Publish date: 10 October 2022

West London NHS Trust is piloting a ground-breaking research project which uses a digital intervention called Imaginator to help prevent self-harm among children and young adults.

Self-harm can have a devastating impact on people's lives and in the UK it affects around 20% of young people.

Currently, therapies for self-harm treat the underlying mental health difficulties, which can be helpful, but this can also be time consuming, involving many hours of therapy.

There are also young people who may not need this and would benefit from a shorter, targeted intervention, specifically for self-harm.

With this in mind, West London NHS Trust has teamed up with Imperial College London to launch the Imaginator intervention study.

The study involves a type of therapy called 'Functional Imagery Therapy' which is delivered over three sessions.

The training uses 'mental imagery' (seeing things in your mind) to help young people manage emotions and shift their focus from self-harm to other behaviours that are more in line with their goals.

Imagining something makes us more likely to act on it and the purpose of the study is to find out whether imagining more positive behaviours through the use of the app and accompanying therapy, helps young people find alternatives to self-harm when experiencing emotional distress.

The app is designed to help people practice using mental imagery techniques during and after the therapy sessions to help them feel more motivated to achieve their goals.

Stage 1 of the study, which is being funded by the National Institute for Health and Care Research (NIHR), involved co-designing the app with young people with experience of self-harm. The co-design process was critical for ensuring the app meets the expectations and needs of young people engaging in the therapy. This stage has been completed and the app is currently being coded by developers. The aim is for the first version of the app to be completed in the next couple of weeks.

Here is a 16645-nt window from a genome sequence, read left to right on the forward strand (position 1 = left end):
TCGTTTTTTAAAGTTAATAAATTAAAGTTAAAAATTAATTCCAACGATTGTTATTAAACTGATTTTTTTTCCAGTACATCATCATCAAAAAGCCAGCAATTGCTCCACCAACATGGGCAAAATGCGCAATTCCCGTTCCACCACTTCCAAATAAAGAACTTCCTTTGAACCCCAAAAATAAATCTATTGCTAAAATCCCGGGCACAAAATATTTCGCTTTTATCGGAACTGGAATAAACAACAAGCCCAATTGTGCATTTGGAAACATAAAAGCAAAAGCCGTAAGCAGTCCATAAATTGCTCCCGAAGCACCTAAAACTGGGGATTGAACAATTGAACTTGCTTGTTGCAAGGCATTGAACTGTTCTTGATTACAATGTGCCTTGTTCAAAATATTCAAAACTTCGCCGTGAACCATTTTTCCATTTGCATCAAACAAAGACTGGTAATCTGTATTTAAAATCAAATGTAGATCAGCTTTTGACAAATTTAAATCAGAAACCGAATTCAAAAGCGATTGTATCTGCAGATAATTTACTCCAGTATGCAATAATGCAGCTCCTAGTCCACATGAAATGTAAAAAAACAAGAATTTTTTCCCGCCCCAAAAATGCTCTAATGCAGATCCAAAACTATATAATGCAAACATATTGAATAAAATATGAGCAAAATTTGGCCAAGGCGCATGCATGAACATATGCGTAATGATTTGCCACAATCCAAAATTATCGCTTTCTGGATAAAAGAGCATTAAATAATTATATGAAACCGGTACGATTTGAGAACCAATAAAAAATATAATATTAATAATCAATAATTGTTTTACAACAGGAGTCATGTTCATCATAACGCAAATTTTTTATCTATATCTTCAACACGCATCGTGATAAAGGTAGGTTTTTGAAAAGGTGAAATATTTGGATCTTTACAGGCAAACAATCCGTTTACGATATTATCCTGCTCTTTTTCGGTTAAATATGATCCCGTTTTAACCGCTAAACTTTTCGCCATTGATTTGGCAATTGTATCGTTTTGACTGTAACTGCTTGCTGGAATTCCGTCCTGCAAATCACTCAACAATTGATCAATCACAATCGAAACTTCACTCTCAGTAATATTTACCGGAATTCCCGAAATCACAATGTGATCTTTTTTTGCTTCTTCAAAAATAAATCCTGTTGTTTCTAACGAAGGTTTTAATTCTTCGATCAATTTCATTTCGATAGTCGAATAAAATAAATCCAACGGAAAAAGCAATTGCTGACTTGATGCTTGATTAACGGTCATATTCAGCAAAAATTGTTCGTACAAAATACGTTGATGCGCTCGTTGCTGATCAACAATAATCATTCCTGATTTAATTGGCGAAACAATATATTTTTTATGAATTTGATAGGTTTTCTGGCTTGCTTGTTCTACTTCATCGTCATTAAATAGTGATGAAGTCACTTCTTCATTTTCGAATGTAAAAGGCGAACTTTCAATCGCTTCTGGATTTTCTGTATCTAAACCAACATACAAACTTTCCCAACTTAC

The second stage of the study will involve recruiting clinicians within the Trust to identify patients who are interested in engaging in the Imaginator intervention. The intervention will involve completing three face-to-face therapy sessions followed by a phone call support and continued use of the app. During the face-to-face therapy participants will be shown how to use the app to help them practice the mental imagery techniques learned in the sessions.

As part of the study participants will also be asked to complete three research assessments and will be reimbursed for their time spent on these.

Martina Di Simplicio, a Trust consultant and chief investigator on the study, said: "Imaginator is the first intervention that focuses on targeting self-harm early on, before it becomes too severe. It has been exciting working with young people on developing the app. We hope it will be an empowering tool that young people keep using even after the therapy ends."

The team behind the Imaginator intervention study explained they're looking for clinicians working specifically in CAMHS and adult services to help identify patients aged 12 to 25 to take part. At the moment the study is exclusive to West London NHS Trust, but if it's successful, there is potential for it to be rolled out to larger areas.

If you would like to know more about the Imaginator intervention study or perhaps you're a Trust clinician and think one of your patients may be eligible, contact Emily, an Academic Clinical Fellow on the study, on her email address: